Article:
in theaters: jang dong-gun in the warrior's way

The martial arts/western action flick The Warrior's Way, starring South Korean superstar Jang Dong-gun and directed by Sngmoo Lee, opens in theaters everywhere this weekend from Relativity Media. The movie, also starring Geoffrey Rush and Kate Bosworth, notably marks Jang's English-language debut. Here's the theatrical trailer:

Jang plays a master assassin who turns his back on his clan, finding refuge -- and a new life, hopefully -- in a nowhere town in the middle of American Badlands. But of course, if you happen to be the world's greatest swordsman, trouble always seems to find you. Here's the official synopsis:
After a lifetime of training in martial arts and swordsmanship, Yang has eliminated all but one of his clan's enemies-an infant whose smile instantly melts his heart. Unwilling to kill her and unable protect her from his own deadly tribe, Yang takes the baby girl and flees, planning to seek refuge with an old friend living in Lode, a frontier town in the American West. He arrives to find that his friend has died and the once-thriving Gold Rush town is in shambles, inhabited only by a few dozen eccentrics including Lynne, a beautiful, spirited knife thrower-in-training, and Ron, a worn-out drunk. In order to make a safe home for the child far from the reach of his murderous clansman, Yang decides to stay on as the town's new laundryman, sealing his sword for good.
I have seen the film, and while I really wanted it to be great, and admire what it's trying to do, I thought it was just okay. To be honest, I think I would have really enjoyed The Warrior's Way if it had been released, like, ten years ago. Then everything about it would've been fresh and new. As it stands, it's fairly derivative and a lot of it is reminiscent of stuff we've seen before -- and done better.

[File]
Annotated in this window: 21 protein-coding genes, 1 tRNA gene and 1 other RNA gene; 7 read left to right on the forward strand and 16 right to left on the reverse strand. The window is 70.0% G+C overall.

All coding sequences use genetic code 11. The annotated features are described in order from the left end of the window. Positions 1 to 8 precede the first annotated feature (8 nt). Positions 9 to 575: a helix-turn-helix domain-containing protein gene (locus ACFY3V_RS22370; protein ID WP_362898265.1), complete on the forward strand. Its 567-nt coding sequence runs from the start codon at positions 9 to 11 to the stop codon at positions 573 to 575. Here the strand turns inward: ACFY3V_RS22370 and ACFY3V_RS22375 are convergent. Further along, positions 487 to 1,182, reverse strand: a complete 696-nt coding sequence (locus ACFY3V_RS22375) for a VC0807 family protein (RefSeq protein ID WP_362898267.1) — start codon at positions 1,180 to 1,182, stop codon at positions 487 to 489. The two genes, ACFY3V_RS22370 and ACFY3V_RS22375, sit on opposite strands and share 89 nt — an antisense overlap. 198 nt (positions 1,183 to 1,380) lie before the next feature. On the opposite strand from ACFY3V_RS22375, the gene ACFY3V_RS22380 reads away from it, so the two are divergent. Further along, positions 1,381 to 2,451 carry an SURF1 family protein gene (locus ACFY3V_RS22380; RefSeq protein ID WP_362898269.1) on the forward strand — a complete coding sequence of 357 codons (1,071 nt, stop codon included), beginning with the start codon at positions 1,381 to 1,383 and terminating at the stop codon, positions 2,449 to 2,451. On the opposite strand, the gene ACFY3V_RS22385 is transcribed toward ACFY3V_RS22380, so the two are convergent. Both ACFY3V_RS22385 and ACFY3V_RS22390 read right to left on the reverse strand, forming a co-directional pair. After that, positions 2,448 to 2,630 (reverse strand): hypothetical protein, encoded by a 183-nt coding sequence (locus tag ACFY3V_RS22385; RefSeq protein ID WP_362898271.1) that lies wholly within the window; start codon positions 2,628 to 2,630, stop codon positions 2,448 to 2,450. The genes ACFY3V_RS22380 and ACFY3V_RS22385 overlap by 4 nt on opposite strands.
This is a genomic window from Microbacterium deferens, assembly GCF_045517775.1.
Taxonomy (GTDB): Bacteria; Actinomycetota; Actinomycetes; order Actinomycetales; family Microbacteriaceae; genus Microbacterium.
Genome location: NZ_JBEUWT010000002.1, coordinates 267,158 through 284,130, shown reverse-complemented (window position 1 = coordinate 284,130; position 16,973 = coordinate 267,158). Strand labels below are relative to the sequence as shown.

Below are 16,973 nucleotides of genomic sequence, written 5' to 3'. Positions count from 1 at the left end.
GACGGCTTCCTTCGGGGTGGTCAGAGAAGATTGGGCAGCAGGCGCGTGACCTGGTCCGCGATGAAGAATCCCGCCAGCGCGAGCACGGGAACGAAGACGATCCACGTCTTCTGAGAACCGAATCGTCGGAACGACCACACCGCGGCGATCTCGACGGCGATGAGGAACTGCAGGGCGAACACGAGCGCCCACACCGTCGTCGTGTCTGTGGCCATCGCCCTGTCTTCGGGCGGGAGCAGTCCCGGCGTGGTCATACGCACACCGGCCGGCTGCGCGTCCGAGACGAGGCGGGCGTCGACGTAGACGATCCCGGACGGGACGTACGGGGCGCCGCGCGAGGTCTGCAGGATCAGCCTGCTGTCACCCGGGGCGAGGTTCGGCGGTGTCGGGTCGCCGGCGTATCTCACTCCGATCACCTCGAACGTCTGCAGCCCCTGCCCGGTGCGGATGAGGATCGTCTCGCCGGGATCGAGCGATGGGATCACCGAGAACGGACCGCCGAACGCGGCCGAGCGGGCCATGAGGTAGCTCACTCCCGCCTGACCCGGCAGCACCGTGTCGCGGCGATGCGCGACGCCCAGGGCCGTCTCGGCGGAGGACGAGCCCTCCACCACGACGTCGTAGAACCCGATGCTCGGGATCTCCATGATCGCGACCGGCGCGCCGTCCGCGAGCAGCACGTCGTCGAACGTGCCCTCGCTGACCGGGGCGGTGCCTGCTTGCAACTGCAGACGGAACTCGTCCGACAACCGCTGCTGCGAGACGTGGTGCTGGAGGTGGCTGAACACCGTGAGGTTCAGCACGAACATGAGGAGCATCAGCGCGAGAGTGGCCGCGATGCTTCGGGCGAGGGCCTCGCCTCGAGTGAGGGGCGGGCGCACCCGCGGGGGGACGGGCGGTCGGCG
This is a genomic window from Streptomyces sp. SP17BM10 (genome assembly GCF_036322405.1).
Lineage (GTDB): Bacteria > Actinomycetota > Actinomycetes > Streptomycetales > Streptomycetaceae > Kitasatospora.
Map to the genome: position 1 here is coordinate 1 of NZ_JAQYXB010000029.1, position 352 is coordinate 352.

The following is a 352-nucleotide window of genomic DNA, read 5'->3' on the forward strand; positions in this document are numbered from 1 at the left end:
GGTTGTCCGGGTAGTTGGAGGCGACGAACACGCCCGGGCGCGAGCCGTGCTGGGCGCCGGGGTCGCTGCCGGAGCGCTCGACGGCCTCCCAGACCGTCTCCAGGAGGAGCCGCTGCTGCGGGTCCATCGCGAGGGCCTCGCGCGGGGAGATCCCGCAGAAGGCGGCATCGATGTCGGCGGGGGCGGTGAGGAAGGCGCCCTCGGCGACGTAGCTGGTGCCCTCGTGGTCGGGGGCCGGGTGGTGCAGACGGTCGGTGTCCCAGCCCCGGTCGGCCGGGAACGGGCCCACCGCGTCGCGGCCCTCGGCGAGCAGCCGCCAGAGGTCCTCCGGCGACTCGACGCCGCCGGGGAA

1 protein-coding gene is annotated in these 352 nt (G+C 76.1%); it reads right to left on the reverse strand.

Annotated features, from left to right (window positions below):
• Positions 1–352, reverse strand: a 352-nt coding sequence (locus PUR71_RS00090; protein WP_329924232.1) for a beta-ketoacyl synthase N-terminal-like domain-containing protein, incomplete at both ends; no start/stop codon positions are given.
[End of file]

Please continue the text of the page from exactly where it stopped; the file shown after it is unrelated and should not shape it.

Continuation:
Rather than rattling off all the ways this movie falls short, I will say that I'm certainly glad that it showcases a strong, attractive, asskicking Asian male hero... even though he does happen to be a martial artist. I also appreciated that the story allows for romantic overtures between Yang and Kate Bosworth's character, Lynne. Hell, they even get to share a kiss (I'm not giving anything away -- it's in the trailer.)

I do want to note that The Warrior's Way happens to be the latest in a recent run of movies featuring Korean stars making their English-language debut. Like Ninja Assassin starring Rain and Blood: The Last Vampire starring Jeon Ji-hyun, it follows a certain template: a fairly mindless action movie with a strong, silent protagonist -- the perfect part for a first-time English actor, because most of the time all you really have to do is hold a giant sword and look badass.

That's fine... However, I'm just getting a little tired of the idea that when Asian actors make the leap over to Hollywood, it always has to be an action flick -- even when the actors themselves aren't necessarily martial artists or action stars. But I guess flying flips and samurai swords are what it takes to make an Asian person more palatable to American audiences, because that's what they've come to expect.

Anyway, while The Warrior's Way wasn't my thing, it might be yours. At the very least, you can marvel at how damn good-looking Jang Dong-gun is. For more information about The Warrior's Way, go to the movie's website here.

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